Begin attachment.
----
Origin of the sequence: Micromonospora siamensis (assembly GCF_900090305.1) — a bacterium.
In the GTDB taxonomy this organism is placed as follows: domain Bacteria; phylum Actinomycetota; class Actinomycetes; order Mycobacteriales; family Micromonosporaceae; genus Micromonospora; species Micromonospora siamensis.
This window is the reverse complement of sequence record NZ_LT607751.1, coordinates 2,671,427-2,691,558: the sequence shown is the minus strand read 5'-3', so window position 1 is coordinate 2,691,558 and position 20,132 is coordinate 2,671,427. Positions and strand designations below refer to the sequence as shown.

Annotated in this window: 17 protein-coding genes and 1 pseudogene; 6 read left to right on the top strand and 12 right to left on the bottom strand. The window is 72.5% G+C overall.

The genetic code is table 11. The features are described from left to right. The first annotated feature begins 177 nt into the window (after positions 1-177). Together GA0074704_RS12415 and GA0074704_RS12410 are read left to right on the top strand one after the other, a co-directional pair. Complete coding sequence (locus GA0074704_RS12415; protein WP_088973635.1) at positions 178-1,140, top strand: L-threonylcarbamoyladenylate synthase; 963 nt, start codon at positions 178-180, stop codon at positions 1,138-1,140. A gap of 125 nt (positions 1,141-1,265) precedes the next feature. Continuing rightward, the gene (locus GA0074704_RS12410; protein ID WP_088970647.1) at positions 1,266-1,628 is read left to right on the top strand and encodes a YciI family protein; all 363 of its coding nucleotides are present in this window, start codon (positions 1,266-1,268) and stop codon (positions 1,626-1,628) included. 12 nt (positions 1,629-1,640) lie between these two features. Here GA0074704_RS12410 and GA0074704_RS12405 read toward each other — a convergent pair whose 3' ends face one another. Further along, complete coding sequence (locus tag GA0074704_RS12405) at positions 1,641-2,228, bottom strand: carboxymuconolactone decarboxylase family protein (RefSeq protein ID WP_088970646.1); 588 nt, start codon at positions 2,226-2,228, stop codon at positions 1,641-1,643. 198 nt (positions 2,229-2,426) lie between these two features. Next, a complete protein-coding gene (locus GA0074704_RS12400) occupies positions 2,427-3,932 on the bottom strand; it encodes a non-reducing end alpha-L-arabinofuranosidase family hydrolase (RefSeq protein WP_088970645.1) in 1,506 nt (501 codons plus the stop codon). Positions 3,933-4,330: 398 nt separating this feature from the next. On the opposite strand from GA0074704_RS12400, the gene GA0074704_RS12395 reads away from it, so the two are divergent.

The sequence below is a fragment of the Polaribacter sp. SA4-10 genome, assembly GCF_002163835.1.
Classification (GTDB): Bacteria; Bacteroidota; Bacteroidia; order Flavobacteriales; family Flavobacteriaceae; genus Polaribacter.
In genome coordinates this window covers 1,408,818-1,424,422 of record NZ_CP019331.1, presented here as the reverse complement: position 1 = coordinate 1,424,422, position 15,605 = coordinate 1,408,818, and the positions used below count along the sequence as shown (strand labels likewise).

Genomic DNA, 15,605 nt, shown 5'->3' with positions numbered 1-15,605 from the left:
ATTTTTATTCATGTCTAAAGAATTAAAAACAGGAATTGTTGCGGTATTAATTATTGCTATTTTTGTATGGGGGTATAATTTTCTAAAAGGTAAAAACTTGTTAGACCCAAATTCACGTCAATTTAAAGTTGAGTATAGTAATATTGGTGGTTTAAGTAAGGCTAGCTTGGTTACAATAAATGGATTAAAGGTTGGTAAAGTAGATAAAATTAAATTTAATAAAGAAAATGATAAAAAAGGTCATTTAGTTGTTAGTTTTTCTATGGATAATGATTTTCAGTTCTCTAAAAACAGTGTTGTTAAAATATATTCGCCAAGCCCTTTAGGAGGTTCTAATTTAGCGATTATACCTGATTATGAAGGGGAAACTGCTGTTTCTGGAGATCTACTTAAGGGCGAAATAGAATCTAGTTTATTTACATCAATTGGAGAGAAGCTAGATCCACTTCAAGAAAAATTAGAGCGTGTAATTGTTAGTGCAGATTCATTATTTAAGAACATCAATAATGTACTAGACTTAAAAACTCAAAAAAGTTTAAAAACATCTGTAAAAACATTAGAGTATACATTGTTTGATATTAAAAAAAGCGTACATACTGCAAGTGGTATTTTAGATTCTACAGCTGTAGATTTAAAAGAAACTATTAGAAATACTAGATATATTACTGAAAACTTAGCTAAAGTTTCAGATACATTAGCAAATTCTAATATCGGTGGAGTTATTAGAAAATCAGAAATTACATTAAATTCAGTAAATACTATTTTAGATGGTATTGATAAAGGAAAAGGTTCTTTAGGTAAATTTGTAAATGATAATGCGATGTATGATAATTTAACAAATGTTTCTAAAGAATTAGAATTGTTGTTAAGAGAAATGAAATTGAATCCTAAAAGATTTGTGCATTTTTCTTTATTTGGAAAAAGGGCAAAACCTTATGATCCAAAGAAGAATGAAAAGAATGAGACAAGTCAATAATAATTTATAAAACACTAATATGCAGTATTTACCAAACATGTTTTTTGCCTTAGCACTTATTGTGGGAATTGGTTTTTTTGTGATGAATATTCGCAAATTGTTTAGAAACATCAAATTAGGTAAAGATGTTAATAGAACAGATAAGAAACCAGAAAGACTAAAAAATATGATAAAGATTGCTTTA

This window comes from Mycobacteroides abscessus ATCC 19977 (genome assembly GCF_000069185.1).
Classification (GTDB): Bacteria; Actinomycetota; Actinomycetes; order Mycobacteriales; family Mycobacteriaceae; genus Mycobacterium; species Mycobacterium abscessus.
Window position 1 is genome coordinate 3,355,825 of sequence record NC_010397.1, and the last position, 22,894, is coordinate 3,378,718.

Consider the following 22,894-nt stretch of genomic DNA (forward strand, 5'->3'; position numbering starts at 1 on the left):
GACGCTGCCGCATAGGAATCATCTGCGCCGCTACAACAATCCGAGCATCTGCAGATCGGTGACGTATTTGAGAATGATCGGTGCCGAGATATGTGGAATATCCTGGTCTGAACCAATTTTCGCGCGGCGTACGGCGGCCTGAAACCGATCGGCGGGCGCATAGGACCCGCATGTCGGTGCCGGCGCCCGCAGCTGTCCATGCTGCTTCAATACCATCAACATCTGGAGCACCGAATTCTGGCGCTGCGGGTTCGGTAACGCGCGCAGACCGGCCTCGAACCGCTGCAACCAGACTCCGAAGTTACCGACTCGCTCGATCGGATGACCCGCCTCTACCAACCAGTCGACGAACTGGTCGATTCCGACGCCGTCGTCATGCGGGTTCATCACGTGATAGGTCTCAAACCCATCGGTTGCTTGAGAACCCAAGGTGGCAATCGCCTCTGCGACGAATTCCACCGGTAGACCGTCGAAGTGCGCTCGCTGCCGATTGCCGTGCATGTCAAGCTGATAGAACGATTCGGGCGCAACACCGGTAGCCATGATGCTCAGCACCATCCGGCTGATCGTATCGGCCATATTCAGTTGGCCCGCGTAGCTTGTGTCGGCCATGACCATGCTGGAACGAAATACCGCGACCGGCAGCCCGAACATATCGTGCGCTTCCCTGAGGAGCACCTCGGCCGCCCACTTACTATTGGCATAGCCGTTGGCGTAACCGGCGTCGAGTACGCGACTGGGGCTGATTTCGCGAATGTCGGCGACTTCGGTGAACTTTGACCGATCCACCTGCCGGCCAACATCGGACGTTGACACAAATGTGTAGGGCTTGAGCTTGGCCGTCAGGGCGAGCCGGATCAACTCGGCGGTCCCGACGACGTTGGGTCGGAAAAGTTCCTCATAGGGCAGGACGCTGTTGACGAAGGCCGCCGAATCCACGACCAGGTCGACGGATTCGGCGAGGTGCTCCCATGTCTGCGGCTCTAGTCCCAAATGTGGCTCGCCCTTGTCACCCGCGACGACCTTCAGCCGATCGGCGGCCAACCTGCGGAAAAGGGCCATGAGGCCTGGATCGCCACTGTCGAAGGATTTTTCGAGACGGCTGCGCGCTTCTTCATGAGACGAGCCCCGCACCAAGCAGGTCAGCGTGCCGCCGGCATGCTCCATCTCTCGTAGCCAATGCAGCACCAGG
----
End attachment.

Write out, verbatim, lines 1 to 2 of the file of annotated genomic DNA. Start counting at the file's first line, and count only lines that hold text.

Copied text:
Origin of the sequence: Micromonospora siamensis (assembly GCF_900090305.1) — a bacterium.
In the GTDB taxonomy this organism is placed as follows: domain Bacteria; phylum Actinomycetota; class Actinomycetes; order Mycobacteriales; family Micromonosporaceae; genus Micromonospora; species Micromonospora siamensis.